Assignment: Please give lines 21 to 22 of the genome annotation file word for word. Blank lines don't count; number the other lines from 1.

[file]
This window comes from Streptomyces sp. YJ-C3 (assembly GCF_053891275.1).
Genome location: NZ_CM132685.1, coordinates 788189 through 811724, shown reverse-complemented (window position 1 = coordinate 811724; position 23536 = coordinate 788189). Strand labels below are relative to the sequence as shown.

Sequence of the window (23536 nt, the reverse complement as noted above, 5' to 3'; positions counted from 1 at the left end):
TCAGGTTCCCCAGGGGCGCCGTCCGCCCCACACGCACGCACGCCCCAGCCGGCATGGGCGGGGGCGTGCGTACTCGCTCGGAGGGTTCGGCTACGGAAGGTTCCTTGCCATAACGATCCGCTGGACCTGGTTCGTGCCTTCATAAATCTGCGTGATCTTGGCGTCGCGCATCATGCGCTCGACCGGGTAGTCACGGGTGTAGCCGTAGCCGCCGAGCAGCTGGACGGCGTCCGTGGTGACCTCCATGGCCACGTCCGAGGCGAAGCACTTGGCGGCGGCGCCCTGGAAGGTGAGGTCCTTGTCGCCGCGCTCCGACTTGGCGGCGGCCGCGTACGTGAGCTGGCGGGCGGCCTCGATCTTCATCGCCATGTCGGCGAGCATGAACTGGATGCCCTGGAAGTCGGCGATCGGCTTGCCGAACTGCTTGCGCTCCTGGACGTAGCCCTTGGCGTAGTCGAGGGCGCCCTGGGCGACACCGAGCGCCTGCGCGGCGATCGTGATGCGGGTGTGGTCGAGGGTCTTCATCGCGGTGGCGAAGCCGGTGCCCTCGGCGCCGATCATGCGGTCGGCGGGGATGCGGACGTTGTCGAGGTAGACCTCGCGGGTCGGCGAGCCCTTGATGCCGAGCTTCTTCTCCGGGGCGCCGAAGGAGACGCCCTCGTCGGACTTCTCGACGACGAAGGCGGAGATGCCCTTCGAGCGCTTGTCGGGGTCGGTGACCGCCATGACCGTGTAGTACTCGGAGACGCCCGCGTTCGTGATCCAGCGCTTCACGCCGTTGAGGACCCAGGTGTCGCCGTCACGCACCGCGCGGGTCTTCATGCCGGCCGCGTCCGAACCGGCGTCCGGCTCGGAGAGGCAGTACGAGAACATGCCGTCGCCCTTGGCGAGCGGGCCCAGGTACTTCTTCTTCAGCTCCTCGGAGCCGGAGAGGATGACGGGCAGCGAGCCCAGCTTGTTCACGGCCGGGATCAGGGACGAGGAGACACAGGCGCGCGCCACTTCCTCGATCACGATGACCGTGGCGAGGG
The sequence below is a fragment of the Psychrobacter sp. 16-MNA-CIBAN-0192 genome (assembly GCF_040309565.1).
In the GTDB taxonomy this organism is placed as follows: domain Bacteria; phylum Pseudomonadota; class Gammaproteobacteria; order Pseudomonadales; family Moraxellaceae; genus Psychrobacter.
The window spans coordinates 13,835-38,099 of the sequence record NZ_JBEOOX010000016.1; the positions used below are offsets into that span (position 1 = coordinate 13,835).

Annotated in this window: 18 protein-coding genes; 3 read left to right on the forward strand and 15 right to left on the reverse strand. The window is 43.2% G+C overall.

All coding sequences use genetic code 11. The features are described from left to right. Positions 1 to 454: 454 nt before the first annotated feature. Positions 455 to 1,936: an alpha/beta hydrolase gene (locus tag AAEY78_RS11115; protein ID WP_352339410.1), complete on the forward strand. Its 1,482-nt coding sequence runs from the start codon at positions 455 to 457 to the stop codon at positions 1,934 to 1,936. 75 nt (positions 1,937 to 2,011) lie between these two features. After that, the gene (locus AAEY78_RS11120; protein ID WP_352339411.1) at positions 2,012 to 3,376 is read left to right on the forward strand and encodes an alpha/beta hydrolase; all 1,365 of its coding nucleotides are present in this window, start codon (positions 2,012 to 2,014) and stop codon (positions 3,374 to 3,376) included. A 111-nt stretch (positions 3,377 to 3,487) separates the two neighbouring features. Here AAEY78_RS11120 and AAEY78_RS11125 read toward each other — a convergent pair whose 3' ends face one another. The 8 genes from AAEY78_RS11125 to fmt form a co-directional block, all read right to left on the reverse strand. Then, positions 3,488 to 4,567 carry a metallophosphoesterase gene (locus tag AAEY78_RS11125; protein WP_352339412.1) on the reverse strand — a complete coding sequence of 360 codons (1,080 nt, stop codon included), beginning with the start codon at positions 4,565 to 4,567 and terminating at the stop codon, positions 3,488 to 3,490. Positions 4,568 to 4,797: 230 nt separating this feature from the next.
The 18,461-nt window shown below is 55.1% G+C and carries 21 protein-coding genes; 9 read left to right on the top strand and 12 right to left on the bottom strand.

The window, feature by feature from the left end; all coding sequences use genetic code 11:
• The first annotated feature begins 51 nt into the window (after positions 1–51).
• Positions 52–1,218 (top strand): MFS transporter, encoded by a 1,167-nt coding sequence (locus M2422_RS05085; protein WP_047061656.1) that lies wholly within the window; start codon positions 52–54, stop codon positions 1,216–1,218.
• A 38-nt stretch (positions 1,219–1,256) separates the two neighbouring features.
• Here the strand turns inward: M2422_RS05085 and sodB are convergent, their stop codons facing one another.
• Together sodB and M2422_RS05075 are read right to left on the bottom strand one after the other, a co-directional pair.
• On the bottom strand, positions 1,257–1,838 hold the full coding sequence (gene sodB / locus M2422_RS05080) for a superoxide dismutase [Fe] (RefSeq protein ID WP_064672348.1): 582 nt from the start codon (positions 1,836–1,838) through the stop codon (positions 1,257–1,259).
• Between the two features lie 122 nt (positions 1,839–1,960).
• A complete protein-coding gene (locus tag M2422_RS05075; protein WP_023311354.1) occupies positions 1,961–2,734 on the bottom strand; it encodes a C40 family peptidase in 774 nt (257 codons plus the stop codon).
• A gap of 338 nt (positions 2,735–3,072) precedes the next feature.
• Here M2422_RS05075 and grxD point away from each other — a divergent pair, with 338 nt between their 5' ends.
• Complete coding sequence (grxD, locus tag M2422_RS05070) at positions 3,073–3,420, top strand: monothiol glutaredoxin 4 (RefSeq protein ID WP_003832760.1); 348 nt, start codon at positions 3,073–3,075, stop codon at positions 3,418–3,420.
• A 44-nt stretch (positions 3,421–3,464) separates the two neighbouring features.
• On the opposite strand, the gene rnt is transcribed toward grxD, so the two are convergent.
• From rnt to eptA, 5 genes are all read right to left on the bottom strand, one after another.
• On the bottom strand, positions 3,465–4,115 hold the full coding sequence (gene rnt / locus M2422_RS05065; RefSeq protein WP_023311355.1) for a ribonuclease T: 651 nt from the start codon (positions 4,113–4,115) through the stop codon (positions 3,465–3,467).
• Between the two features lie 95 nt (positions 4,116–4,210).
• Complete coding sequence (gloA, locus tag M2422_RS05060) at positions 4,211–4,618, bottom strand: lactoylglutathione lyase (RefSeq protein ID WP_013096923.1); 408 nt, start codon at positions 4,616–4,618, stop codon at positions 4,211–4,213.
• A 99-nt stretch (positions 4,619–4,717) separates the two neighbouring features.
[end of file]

• Here M2422_RS05075 and grxD point away from each other — a divergent pair, with 338 nt between their 5' ends.
• Complete coding sequence (grxD, locus tag M2422_RS05070) at positions 3,073–3,420, top strand: monothiol glutaredoxin 4 (RefSeq protein ID WP_003832760.1); 348 nt, start codon at positions 3,073–3,075, stop codon at positions 3,418–3,420.